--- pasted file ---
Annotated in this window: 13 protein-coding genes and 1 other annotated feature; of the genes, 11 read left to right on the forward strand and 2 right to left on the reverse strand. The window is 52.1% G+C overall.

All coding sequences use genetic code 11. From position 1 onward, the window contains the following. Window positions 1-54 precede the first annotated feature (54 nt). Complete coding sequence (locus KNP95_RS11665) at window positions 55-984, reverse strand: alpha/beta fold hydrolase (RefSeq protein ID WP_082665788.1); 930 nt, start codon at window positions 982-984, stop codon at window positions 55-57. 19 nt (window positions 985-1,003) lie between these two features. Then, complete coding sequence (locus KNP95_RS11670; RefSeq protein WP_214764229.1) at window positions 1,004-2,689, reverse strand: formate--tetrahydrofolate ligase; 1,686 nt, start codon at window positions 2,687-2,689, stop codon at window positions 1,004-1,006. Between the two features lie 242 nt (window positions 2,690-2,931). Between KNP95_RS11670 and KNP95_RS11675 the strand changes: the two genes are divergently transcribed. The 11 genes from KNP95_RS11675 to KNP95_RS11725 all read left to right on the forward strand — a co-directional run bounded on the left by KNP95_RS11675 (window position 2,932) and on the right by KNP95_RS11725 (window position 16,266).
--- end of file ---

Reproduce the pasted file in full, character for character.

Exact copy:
Annotated in this window: 13 protein-coding genes and 1 other annotated feature; of the genes, 11 read left to right on the forward strand and 2 right to left on the reverse strand. The window is 52.1% G+C overall.

All coding sequences use genetic code 11. From position 1 onward, the window contains the following. Window positions 1-54 precede the first annotated feature (54 nt). Complete coding sequence (locus KNP95_RS11665) at window positions 55-984, reverse strand: alpha/beta fold hydrolase (RefSeq protein ID WP_082665788.1); 930 nt, start codon at window positions 982-984, stop codon at window positions 55-57. 19 nt (window positions 985-1,003) lie between these two features. Then, complete coding sequence (locus KNP95_RS11670; RefSeq protein WP_214764229.1) at window positions 1,004-2,689, reverse strand: formate--tetrahydrofolate ligase; 1,686 nt, start codon at window positions 2,687-2,689, stop codon at window positions 1,004-1,006. Between the two features lie 242 nt (window positions 2,690-2,931). Between KNP95_RS11670 and KNP95_RS11675 the strand changes: the two genes are divergently transcribed. The 11 genes from KNP95_RS11675 to KNP95_RS11725 all read left to right on the forward strand — a co-directional run bounded on the left by KNP95_RS11675 (window position 2,932) and on the right by KNP95_RS11725 (window position 16,266).